What can you do at the Library this weekend? Well, you can help us celebrate Lunar New Year, share your memories of Flushing, bring your child's favorite friend to a Stuffed Animal Sleepover, find out how to register for Universal Pre-K, enjoy the Afro-Cuban jazz of Dayramir Gonzalez, get skills for emotional wellness, learn the 10 ...
Queens Library, in partnership with Queens Borough President Melinda Katz, presents "50 Years of Integration" with the generous support of the National Endowment for the Humanities and the Starr Foundation.
This exciting series of panel discussions and workshops starts this Saturday and Sunday, ...
We hope you will join us at Queens Library for our inaugural Broken Heart Week this February!
Broken Heart Week (February 12–18) is a time to celebrate loves won and lost. Sure, February 14 is Valentine’s Day, but at Queens Library, every facet of love and heartbreak will be explored in this week-long ...
The Matinecock Indians sold Flushing to the Dutch Colonists in the 1620s at the rate of one ax per 50 acres. The Dutch named it “Vlissingen,” after a port in Holland. It meant “flowing water.”
In 1657, the document called the Flushing Remonstrance, was signed by the Dutch colonists giving the Quakers and others the right to worship as they chose. The principles stipulated in the Remonstrance foresaw the freedom of religion in the U.S. Constitution. The English began ruling in 1664 and changed the name to Flushing.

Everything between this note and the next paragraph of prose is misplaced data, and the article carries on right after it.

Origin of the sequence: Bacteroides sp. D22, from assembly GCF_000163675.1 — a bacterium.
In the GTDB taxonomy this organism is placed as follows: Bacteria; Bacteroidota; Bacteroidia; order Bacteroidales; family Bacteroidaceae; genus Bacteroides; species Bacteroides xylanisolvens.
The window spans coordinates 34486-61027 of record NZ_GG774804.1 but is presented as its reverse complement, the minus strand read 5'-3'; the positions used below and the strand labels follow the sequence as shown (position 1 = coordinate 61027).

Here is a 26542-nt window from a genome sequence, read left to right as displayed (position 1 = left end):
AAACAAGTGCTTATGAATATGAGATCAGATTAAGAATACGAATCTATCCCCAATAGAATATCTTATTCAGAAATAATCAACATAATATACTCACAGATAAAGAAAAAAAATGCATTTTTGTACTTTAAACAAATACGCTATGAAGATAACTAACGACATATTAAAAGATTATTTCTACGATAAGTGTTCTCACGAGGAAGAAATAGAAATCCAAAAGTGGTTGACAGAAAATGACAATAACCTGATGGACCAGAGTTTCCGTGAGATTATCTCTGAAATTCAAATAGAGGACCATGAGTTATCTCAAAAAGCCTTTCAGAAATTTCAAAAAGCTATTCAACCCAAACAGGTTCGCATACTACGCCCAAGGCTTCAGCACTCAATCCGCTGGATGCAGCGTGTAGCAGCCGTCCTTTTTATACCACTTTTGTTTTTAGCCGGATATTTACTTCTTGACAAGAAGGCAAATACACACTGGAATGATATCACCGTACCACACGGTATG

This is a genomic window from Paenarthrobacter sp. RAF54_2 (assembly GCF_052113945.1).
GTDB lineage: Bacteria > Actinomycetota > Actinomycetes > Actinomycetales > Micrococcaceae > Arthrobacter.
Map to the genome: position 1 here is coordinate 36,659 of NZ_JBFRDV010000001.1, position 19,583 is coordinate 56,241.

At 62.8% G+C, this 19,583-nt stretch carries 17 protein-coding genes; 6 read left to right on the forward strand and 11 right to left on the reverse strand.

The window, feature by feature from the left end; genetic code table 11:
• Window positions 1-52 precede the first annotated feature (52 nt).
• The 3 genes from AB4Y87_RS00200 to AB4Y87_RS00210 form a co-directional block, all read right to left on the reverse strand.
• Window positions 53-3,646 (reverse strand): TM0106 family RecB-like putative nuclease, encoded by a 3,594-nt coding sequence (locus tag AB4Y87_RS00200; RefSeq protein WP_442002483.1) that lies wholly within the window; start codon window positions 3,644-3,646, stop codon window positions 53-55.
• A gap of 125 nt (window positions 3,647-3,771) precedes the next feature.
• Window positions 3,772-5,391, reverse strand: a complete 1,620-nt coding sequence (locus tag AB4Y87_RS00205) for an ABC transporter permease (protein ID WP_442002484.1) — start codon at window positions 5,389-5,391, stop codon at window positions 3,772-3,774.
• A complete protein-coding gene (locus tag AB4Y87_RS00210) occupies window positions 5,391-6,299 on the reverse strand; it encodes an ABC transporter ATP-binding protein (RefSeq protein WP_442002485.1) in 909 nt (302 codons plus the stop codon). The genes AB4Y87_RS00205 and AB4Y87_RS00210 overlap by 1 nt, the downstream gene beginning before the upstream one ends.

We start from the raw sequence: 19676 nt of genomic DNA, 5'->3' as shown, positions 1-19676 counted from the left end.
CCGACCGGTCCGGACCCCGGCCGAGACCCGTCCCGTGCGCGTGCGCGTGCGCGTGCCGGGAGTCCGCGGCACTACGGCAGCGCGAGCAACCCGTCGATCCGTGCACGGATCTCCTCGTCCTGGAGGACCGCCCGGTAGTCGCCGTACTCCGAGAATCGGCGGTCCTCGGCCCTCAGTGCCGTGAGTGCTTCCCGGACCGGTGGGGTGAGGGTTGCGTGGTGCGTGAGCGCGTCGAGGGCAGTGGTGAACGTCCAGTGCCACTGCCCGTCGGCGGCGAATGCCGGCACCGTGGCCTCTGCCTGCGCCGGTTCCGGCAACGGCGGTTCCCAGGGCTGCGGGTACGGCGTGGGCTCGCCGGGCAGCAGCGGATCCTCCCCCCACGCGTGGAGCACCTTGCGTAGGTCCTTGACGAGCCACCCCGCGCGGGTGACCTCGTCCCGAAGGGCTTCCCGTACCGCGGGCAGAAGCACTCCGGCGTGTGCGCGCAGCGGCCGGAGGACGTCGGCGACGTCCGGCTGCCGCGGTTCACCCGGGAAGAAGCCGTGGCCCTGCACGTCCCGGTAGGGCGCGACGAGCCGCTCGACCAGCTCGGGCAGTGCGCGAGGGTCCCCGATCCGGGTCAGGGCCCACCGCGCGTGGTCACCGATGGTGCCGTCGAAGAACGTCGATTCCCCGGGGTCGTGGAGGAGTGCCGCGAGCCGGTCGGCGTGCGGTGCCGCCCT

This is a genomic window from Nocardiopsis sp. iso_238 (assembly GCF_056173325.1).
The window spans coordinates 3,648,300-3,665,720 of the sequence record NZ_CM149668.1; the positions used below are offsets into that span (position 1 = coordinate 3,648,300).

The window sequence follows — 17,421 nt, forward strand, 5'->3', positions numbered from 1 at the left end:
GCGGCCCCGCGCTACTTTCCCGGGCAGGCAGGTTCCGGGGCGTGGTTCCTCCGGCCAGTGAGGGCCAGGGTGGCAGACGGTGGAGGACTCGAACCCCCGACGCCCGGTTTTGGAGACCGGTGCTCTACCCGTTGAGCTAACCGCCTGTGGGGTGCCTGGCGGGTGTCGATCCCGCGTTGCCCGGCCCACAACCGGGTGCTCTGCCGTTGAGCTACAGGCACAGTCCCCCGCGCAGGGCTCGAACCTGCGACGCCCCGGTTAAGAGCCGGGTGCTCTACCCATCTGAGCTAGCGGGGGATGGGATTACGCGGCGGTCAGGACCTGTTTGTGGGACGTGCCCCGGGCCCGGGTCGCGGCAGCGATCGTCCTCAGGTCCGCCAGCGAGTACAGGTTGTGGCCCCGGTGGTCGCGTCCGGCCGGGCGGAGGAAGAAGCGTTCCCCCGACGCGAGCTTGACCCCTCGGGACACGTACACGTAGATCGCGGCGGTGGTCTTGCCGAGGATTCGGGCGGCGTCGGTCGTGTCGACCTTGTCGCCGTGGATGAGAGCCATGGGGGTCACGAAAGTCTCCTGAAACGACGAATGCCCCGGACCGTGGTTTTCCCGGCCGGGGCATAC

Because of the abundance of trees in Flushing, the first commercial nurseries in America were organized here in the 1700s. A town hall was built in 1864 and it has been used as an opera house, police station, jail, and a dinner theater.
There have been two World’s Fairs in Flushing, one in 1939 and the other in 1964.
In the early to mid-1900s Irish, Germans and Italians resided in Flushing; but after 1965, Greeks, Chinese, Korean, and Hispanic immigrants started moving in. The formerly tree-lined pastoral town has become an important international residential and commercial center.
At first the new East Flushing Branch of the Queens Borough Public Library was set to open on November 1, 1975; but due to budget cuts it was unachievable to staff the additional branch. In 1977 a recent influx of federally financed CETA employees made it attainable for the East Flushing Branch to open for service on Monday, September 19, 1977 at 1:00pm. Previously this community had no library service, except for weekly visits by a bookmobile.